Water Wise Summer watering-flowers

Live green in your yard and garden this summer to help protect our valuable water resource and the environment. In summer months, water demand almost doubles, primarily from non-essential uses like outdoor watering. With a changing climate, longer dry spells in the summer are expected, meaning our winter water that replenishes the Sooke Lake Reservoir for use over the entire year, will need to last for longer. By conserving water outdoors, we can help make sure there is enough available to meet drinking water demand, for fire protection and to support fish and ecosystems, through the dry, hot months.

You can help with these easy tips:

Gold is the New Green

Let your lawn go golden. Lawns naturally go dormant in the summer and will bounce back to green with the fall rains. Learn more>>

Just Takes 1 Inch

If you choose to water your lawn, remember green lawns only need an inch (2.5 cm) of water per week in the driest conditions. Learn more>>

Cycle and Soak Watering

Use the cycle and soak method when watering your lawn flower or vegetable garden. Water in short cycles with a break in-between to allow water to soak into the soil. This mimics rainfall and reduces water waste. Learn more >>

Add Mulch

Mulch around your plants to save water by keeping moisture in the soil. This helps reduce evaporation, keep soil cool, reduce weeds and add nutrients to the soil. Leave leaf clippings on your lawn as mulch. Learn more >>

Water Wisely

Water in line with the designated days and times as laid out in the CRD's Stage 1 Watering Schedule. Deep, infrequent watering encourages strong root systems and healthier plants. After a day of heavy rain, consider skipping watering until the following week or install a rain shut-off device onto your irrigation system that will automatically turn your system off when it is raining.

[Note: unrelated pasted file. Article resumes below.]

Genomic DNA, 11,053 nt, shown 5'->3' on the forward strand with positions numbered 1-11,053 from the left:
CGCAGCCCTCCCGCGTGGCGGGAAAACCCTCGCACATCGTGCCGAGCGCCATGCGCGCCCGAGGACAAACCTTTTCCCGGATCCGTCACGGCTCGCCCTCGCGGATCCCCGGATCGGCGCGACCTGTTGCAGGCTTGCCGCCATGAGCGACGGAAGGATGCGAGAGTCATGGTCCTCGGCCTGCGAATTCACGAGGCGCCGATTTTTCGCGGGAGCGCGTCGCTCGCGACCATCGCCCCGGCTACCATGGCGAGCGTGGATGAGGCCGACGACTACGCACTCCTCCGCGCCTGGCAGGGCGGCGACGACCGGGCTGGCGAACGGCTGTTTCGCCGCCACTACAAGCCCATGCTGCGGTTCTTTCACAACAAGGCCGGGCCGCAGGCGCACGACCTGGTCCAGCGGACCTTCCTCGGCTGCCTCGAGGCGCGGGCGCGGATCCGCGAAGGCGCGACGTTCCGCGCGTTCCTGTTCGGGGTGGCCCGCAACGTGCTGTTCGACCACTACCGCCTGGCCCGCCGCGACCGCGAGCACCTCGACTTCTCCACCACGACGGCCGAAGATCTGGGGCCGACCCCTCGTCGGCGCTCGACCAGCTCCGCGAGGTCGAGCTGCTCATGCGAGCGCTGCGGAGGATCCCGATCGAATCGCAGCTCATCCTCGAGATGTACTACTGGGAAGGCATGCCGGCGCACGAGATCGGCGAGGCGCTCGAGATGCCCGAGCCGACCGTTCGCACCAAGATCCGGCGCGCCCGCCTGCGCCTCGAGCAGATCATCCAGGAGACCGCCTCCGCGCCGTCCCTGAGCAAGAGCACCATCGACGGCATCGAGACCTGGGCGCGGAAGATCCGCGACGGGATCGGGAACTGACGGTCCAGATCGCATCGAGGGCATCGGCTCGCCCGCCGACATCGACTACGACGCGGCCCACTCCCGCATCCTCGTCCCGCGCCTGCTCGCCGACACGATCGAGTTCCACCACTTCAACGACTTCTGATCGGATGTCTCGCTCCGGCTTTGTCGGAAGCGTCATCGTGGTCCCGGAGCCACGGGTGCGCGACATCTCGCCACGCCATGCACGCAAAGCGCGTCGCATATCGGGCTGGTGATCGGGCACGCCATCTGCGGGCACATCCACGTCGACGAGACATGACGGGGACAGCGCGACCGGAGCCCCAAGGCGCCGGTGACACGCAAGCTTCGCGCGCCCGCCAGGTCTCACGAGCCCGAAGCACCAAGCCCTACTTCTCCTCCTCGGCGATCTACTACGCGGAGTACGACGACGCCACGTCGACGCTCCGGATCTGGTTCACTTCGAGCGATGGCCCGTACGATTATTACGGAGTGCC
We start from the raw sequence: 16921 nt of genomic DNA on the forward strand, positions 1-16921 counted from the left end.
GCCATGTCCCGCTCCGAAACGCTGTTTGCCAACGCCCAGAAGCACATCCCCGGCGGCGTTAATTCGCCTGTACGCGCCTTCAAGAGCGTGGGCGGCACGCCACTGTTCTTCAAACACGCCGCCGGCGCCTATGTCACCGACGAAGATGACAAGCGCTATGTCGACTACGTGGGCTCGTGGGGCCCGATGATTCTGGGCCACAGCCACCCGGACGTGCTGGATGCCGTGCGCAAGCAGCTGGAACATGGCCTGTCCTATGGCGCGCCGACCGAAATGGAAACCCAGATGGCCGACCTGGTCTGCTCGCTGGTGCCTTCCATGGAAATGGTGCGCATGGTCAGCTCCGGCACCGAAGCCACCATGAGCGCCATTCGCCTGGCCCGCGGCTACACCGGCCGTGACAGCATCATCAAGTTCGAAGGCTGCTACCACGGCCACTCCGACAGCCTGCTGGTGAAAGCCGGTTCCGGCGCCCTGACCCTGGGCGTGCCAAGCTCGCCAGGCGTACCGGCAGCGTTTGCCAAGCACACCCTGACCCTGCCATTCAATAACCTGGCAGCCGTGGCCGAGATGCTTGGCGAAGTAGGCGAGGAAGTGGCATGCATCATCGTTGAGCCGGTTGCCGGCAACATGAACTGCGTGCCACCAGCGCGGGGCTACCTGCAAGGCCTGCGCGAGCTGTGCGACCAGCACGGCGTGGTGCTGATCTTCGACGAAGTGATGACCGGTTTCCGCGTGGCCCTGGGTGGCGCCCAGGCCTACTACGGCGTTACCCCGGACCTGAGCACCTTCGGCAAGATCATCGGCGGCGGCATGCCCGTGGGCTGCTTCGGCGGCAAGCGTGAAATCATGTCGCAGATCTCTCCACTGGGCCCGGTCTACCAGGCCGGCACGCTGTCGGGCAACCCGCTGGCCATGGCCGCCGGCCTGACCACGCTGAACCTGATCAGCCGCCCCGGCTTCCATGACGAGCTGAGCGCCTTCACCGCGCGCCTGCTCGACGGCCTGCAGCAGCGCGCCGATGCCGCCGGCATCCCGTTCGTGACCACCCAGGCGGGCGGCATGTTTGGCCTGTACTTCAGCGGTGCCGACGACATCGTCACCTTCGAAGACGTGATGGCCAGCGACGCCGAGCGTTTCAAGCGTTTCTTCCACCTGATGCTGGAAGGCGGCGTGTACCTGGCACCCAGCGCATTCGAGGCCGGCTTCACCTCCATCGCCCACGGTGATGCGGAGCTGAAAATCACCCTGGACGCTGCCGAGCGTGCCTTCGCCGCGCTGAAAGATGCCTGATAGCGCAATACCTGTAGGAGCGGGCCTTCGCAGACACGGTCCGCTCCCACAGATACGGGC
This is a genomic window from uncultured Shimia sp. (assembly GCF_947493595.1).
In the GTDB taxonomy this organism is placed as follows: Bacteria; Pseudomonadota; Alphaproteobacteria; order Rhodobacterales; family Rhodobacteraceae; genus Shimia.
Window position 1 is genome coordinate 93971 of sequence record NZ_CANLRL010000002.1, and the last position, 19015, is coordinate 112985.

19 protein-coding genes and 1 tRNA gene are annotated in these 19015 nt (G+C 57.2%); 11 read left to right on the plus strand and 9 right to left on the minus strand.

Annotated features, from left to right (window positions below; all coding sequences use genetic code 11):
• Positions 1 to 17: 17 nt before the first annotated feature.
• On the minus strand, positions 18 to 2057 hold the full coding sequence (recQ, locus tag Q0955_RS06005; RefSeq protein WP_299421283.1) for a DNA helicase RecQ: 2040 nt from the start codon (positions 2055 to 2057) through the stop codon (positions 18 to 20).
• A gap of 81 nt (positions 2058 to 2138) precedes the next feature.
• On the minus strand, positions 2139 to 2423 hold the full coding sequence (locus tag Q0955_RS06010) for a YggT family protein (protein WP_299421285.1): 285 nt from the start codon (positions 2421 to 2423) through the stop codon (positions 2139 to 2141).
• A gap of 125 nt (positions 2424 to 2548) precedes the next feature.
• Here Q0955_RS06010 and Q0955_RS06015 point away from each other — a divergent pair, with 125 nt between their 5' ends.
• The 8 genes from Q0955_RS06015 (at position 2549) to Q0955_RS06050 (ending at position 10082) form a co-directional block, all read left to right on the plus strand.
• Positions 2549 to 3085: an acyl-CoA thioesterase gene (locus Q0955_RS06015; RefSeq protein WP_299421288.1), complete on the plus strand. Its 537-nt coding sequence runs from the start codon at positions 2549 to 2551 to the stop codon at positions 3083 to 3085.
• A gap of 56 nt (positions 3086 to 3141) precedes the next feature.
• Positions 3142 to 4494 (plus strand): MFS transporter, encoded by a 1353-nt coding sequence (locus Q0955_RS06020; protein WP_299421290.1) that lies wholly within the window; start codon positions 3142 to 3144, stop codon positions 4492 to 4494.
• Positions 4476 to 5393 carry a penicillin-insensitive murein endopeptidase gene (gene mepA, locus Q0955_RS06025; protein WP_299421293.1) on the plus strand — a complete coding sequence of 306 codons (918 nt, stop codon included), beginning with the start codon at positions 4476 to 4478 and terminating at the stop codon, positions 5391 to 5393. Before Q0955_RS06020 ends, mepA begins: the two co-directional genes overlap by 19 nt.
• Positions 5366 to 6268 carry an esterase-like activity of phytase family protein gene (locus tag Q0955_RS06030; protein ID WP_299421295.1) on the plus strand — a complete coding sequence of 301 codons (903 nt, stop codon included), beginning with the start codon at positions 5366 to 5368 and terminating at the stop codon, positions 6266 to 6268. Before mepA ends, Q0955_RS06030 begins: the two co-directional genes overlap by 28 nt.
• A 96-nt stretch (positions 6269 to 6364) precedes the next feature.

Avoid Watering Hardscapes

Make sure your sprinkler system is watering the lawn and garden and not hard surfaces such as driveways and sidewalks.  Learn more >>

Benefits of Water Conservation

  • Lower water and energy bills by reducing your metered usage.
  • Reduced environmental impact by deferring the need to supply water from new sources and by reducing the energy and materials required to treat and deliver water.
  • Delay in building new water infrastructure that would be necessary to provide increased capacity if demand continues to rise.
  • Release of reservoir water to enhance fish habitat in the Sooke River, Charters River and Goldstream River.
  • Buffers against the unknown — With the effects of climate change, shorter, more intense rain events and longer, dry spells in the summer months are expected. Having as much water storage in the reservoir as possible provides the assurance that not only will there be a sufficient quantity of drinking water for the year, but provides the flexibility to deal with drought and forest fires.
  • Enhanced drinking water quality by maintaining higher water levels in our primary drinking water supply, the Sooke Lake Reservoir.
The capital region enjoys some of the highest quality drinking water in the world at a reasonable cost - maintaining this critical resource requires each of us to make water wise choices each and every day.

Stage 1 of the Water Conservation Bylaw Watering Schedule is in effect May 1 through September 30. Find your designated days and times here.

Water-wise Home Habits

Garden with native plants. 

For lawns, gold is the new green.

Clean sidewalks and driveways with a brush or broom 
instead of powerwashing.

Take a peek for outdoor leaks
. Learn how to regularly look for leaks.

Run full loads in your dishwasher and washing machine.


Determine your personal water use. Here in the capital region, residents use an average of 220 litres of water per person, per day. Use this water calculator to learn more.


Check out where water is used inside the home (PDF).

Learn more with these water conservation resources.